The Fresians insisted that prior to the annexation they had conducted a democratic vote for the residents of the ditch, although this was hotly disputed by many.
Roger Parsley, a rabbit from near the end of the march ditch, insisted that the ballot results had been illegally doctored by the Fresians.
“It’s a feckin’ disgrace. How were we even supposed to tick the ballot papers? We’re not fit to. We haven’t even got an opposable thumb to hold the pen with. The whole thing was rigged. Is that a piece of lettuce?”
Parsley also claimed that ethnic cleansing was taking place, and that the Fresians had employed a team of foxes to displace dozens of families.
“Last night me and the missus were, well, a bit busy like. We’re rabbits, understand? I’m not going to spell it out. Anyway, a whole lock of foxes went past the burrow making all sorts of threats, dropping hints about what might happen if we didn’t move out, asking if we had ever watched ‘Fatal Attraction’ and suchlike”.
The United Nations have since appointed a special peacekeeping envoy in the form of a 4-year old tawny owl called Henry, which itself became embroiled in controversy after two families of dormice living near the ditch disappeared, which the owl guiltily dismissed as ‘probably just being a coincidence’.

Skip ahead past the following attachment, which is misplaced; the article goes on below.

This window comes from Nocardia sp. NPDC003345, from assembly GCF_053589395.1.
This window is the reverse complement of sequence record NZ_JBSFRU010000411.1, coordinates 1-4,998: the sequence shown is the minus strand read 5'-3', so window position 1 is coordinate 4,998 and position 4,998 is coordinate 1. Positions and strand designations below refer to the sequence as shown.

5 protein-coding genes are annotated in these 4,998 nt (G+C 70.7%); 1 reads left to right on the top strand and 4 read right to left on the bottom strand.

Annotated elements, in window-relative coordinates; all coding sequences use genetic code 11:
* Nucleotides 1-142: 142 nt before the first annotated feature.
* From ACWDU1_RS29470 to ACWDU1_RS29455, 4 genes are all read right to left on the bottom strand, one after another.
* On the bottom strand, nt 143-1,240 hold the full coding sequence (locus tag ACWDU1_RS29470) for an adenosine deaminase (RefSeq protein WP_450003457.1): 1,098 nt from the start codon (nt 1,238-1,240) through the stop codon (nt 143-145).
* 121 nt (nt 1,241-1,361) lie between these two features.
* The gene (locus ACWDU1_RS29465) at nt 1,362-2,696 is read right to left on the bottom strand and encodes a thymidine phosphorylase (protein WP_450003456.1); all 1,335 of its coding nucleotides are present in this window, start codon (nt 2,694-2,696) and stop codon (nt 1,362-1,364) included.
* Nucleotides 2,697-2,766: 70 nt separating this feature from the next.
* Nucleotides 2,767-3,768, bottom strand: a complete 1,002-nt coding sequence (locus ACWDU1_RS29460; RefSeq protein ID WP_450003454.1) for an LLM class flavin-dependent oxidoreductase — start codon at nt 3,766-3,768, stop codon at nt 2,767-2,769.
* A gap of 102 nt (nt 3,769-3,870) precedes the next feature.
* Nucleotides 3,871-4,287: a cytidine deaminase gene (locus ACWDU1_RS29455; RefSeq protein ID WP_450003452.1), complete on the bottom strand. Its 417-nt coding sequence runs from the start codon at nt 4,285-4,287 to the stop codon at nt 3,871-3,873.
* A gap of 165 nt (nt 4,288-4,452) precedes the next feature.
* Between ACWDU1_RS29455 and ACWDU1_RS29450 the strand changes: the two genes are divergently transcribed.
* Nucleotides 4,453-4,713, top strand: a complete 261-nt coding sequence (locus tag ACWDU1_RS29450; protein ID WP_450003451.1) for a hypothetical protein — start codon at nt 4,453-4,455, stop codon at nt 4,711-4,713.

The Limousins in the other field have since imposed sanctions by refusing the Fresians access to the big bath full of rainwater at the side of their field.
Meanwhile, a statement was released at the weekend by the three Fresian calves who took control of the march ditch which said that they ‘were only following orders’.
Jack Davidson, who played full back in the Brocagh Primary School Cannon McNamee trophy winning side in 1975, reported to UN authorities a feeling that he was being spied upon for over 30 years by the American government ever since stealing a Mars Bar from Falls’ shop in the summer of 1978.
A relieved Davidson admitted:
“I’m just delighted this nightmare is over. People thought I was going mad when I told them men wearing dark shades and talking down their sleeves were following me wherever I went. Even at Brocagh Sports Day they’d be hiding in the lough, like scuba-spies or something. I don’t know how this happened. All I did was nick a Mars Bar to give to a blade I was going with from Derrylaughan. I was only 13 like.”
American officials admitted their error after an internal investigation revealed the words ‘stole a Mars Bar’ was mistakenly typed in as ‘international terrorist’. He has since left the company of Al Capone and Charles Manson in the all-time danger list.